Adding this photo-Unfortunately my ancestors are blocking some of the buildings–Voyce family and visitors from Scotland in the photo—but this is the 2 Findlay houses viewed from Thomas St Approx 1948. On the left the guest house and on the right, Nairn and Dorothy’s house Joann Voyce
Debby Curry Nairn Findlay was my great uncle married to Dorothy Heddleston. I visited their house many times, still remember the dark staircase that scared me as a kid, Would love to hear more
From Debby Curry—Hi Linda, my great aunt Dorothy and her husband Nairn Finlay, lived in a small house across the street from the Findlay’s big house. Their house had a walkout deck over the garage, if I recall correctly. I actually think it was kitty corner to the house. Apparently he contributed some pictures etc to the Carleton Place museum.
My great Uncle Nairn died when I was 12. As mentioned, I visited with them many times. My great aunt did not have any children and she was very lonely after Nairn died. She asked me to come and live with her. She promised me that if I did, I would be sole inheritance to her fortune , including her diamonds which she would take me up to her bedroom to look at. The scary staircase won and I backed out of going to live with her.
My older cousin Richard Heddleston did oblige, and he lived with Dorothy for several years and lived with great aunt Dorothy from around 1964 till 1970. He had told me before about the card games, and I remember him saying that aunt Dorothy had a bridge club, where many of the affluent ladies of Carleton Place met. I think they all belonged to the Rideau Club in Ottawa as well and the Crams were her friends.
Richard Heddleston — Richard called me this morning August 10th 2020, and we had a lovely chat. He told me that the house was a wedding gift to Mr. and Mrs. Nairn Findlay and it was yes, once a place to stay for the Findlay travelling salesmen. Before that when Nairn went to the Ottawa and Toronto Exhibitions, which were big deals in those days, he went to stay with Dorothy Findlay so she would not be alone. He eventually went to stay with there and even though he considers himself to be an Almonte boy he went to Carleton Place High School. When I asked him about the basement, if there had been a tunnel at some point, he said he had no idea as he never went into the basement. Dorothy Findlay was afraid of two things: thunder storms and basements, so it was out of the question. He spoke fondly of the Voyces, Doug Black, as his brother was his best friend and Bubba Boyce from the Moose.. and said he got his personality from his mother. He said: “Oh those McLaren sisters!!!” and laughed. It was wonderful to speak with him, and he is going to try to remember more things.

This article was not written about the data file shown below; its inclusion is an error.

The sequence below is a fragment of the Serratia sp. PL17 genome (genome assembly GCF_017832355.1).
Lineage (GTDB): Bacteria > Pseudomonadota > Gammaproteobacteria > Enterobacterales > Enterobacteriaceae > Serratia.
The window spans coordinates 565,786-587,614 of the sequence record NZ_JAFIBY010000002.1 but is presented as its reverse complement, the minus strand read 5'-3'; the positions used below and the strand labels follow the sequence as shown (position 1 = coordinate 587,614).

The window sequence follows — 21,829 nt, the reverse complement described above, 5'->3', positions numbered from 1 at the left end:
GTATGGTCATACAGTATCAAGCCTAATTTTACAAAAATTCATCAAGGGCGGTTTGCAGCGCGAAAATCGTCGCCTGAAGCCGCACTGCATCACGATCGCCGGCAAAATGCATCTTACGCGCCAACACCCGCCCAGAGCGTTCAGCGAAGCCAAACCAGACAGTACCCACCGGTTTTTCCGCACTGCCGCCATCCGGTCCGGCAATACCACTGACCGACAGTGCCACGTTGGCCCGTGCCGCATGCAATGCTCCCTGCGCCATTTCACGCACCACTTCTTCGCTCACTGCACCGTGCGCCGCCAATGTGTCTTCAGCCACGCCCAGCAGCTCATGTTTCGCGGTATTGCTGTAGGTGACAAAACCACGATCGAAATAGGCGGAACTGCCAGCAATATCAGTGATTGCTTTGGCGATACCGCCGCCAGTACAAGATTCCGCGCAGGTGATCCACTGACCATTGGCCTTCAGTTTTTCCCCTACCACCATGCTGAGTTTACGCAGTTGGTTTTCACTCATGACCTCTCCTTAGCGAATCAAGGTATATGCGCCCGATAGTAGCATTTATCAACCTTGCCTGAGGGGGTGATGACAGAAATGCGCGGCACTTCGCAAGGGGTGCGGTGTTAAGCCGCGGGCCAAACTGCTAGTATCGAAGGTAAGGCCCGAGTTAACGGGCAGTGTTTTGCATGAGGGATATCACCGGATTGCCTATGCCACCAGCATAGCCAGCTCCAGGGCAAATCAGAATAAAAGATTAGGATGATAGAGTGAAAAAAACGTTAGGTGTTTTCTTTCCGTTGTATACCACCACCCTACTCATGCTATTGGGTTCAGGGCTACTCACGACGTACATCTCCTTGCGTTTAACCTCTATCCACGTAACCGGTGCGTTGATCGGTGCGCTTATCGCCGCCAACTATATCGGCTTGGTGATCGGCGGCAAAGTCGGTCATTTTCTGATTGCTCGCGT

Richard just called me back and said he was reading an 18 page booklet done by Thomas Findlay of Extracts from Archives of Newspapers (Findlay info)and called me to say that he had read ” 1862—Joseph Pittard Wagon Shop 2 doors west of Guest House. So was it built earlier than 1870?”
TOUR the house here… CLICK